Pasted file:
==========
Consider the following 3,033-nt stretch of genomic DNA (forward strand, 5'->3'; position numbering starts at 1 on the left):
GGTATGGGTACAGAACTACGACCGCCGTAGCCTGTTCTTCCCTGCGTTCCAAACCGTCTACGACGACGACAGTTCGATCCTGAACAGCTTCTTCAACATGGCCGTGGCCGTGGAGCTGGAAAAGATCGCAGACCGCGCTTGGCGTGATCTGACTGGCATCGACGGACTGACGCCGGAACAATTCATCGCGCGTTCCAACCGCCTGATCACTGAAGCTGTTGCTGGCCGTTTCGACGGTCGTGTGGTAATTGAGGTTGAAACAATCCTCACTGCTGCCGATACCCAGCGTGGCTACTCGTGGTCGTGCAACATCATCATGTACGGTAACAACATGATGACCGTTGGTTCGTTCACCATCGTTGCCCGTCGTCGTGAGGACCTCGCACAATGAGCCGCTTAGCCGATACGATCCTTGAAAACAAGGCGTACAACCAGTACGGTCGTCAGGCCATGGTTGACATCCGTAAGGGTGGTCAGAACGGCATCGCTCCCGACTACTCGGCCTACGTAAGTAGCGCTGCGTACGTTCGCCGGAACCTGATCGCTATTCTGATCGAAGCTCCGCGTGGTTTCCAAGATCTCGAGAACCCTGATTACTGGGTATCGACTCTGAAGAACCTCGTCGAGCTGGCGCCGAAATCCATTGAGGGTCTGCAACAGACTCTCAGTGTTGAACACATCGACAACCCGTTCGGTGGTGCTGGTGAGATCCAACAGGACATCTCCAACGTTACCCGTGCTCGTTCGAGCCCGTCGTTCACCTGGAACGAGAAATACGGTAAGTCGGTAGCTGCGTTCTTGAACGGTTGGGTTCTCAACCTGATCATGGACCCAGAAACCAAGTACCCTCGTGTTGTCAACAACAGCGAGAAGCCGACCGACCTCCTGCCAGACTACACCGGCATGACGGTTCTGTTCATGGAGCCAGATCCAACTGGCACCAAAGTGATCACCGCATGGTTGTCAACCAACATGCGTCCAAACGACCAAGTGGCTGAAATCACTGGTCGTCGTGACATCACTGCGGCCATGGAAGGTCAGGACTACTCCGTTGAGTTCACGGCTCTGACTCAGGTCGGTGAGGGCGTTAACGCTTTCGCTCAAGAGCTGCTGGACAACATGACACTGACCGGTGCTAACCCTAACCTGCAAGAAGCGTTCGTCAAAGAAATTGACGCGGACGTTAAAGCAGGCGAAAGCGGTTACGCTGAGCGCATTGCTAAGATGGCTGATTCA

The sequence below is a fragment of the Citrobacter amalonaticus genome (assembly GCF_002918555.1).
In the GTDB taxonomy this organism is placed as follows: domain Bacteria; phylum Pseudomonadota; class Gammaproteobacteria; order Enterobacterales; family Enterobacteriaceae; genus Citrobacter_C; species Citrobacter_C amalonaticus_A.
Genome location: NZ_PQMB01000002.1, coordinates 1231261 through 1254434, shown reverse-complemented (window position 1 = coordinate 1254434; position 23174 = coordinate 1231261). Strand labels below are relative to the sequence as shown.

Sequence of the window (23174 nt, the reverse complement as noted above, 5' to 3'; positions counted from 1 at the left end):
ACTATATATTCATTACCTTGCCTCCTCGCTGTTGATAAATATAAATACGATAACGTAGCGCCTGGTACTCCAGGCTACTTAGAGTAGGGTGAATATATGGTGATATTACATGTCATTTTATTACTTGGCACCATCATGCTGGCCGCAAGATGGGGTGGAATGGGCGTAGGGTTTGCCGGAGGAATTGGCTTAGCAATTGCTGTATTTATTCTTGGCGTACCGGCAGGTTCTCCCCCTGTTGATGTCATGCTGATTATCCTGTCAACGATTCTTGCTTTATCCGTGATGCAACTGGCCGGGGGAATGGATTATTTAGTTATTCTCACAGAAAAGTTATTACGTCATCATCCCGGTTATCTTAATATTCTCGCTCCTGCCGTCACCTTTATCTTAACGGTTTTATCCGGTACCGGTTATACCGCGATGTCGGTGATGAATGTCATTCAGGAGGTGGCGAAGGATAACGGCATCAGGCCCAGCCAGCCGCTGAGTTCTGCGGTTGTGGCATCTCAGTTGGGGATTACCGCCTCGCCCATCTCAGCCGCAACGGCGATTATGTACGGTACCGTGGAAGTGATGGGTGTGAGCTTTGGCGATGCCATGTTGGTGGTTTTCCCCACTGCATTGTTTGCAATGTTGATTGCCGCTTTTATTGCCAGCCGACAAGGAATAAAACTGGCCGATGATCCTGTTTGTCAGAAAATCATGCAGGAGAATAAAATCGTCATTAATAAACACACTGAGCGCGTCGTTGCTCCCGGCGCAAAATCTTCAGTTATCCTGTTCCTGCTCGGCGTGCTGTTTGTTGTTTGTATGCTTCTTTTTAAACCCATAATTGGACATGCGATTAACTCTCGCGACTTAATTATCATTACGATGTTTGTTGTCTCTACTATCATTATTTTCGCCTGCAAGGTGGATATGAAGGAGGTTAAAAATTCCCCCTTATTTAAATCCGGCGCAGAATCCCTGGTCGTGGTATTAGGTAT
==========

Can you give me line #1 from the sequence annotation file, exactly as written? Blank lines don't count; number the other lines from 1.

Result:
Consider the following 3,033-nt stretch of genomic DNA (forward strand, 5'->3'; position numbering starts at 1 on the left):